newcomer's lowdown. They told me about straight couples
having sex in public, a drag performance in one of the
town’s many villages, a teenage suicide at the
start of the week. When I mentioned that the lack of
communication was strange to me, they admitted that they
didn’t know about Katrina until a week after it
hit because it had happened during the Burn.

The storm, which
included a spate of drizzle, finally cleared. I
thanked the boys for their kindness and set out for home. An
enormous double rainbow appeared over the playa. I
stopped to admire it and met another great bunch
of gay guys who took the rainbow as a gift from God.

Because the night

I valiantly tried
to set up my tent but failed. My neighbor, a 40ish
straight guy who was alone like me, volunteered to help, but
I told him I’d just crash in my SUV. This was
smart, because some tents actually blew away in the
sandstorms.

My other
neighbors were this family from the San Francisco 'burbs
-- a mom and dad in their early 40s and their teenage
son. They were so awesome -- like everyone I met --
offering me coffee and snacks.

As the night
descended I got into warmer clothes and headed over to meet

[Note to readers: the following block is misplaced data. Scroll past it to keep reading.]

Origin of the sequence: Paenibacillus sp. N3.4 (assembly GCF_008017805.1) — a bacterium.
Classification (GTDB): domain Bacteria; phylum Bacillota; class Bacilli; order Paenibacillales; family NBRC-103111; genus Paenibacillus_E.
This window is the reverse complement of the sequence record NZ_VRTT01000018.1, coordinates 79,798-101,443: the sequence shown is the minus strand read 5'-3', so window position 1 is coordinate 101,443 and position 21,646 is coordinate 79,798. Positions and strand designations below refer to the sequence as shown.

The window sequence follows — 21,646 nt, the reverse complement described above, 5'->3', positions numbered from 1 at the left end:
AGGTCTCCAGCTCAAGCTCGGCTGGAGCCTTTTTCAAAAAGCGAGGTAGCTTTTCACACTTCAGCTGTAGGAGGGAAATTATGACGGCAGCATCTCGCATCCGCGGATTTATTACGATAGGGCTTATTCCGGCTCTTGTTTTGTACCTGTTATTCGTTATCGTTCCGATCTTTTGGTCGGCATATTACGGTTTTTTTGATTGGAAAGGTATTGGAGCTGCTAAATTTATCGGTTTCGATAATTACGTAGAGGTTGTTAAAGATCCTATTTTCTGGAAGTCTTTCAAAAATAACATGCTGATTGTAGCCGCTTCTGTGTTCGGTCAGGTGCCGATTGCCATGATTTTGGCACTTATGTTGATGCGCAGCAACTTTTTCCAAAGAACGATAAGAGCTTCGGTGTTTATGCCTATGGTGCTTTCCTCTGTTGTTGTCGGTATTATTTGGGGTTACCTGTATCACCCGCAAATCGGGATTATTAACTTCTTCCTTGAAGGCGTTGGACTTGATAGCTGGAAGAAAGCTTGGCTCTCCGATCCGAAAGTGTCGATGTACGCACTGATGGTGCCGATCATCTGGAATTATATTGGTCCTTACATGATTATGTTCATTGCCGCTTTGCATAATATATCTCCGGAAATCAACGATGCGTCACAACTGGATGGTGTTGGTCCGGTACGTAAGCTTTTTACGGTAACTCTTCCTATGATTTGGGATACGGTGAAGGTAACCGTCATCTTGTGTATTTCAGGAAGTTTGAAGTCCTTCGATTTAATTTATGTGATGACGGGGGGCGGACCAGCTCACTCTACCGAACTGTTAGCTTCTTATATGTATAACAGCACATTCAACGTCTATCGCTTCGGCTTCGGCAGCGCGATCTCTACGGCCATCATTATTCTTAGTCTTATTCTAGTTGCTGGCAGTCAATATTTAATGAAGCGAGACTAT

my WeHo friends. I got desperately lost, the darkness making
it that much harder to find my way. Frustrated, I
found myself chugging my bottle of wine and walking my
bike. Out of the distance came hip-hop music. Don’t
get me wrong, I appreciate techno and house -- which are
ubiquitous at Burning Man -- but Ol’ Dirty
Bastard was just perfect at the moment.

The music was
emanating from a “pub” set up by a British
camp; basically a giant tent with a bar, a stage, and
hash joints. I met this girl with a veil.

With a London
lilt she said, “I got married today!”
“Shut up!” “I did, on the
playa -- there’s my husband.”
“Oh, my God, congratulations.”

Suddenly, a drag
queen with medusa hair and a white dress popped up on
the stage and launched into “Total Eclipse of the
Heart.” Priceless.

After a bit I
went on my way. Somewhere on 7:30 street I wandered into an
‘80s party (theme of the night) and danced to
electro. So much fun.

More random
walking brought me to an outdoor roller disco. I was going
to skate but couldn’t find any shoes to fit me
-- probably for the best.

I took in more
sights, but when I realized my bottle of wine was empty I
suddenly got sleepy. I rode back to the SUV and passed out
for eight hours.